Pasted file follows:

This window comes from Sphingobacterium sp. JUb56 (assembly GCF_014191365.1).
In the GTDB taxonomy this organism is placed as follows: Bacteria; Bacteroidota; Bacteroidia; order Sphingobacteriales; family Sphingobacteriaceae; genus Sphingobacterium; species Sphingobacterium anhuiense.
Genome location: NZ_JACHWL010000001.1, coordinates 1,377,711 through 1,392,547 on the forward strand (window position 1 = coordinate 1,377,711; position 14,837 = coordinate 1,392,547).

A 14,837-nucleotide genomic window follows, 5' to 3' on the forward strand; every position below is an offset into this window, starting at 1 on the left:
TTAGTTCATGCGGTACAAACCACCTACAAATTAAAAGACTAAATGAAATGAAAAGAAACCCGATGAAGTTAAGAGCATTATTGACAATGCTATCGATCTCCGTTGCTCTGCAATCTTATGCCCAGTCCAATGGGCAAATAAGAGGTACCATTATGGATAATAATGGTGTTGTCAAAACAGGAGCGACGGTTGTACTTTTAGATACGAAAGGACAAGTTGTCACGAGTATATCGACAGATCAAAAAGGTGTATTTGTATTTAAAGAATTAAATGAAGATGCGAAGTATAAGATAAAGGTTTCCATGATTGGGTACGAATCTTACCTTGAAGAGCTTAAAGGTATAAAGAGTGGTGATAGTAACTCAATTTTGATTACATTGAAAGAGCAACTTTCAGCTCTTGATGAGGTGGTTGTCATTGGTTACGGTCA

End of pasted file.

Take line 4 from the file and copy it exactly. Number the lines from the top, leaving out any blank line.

A 14,837-nucleotide genomic window follows, 5' to 3' on the forward strand; every position below is an offset into this window, starting at 1 on the left: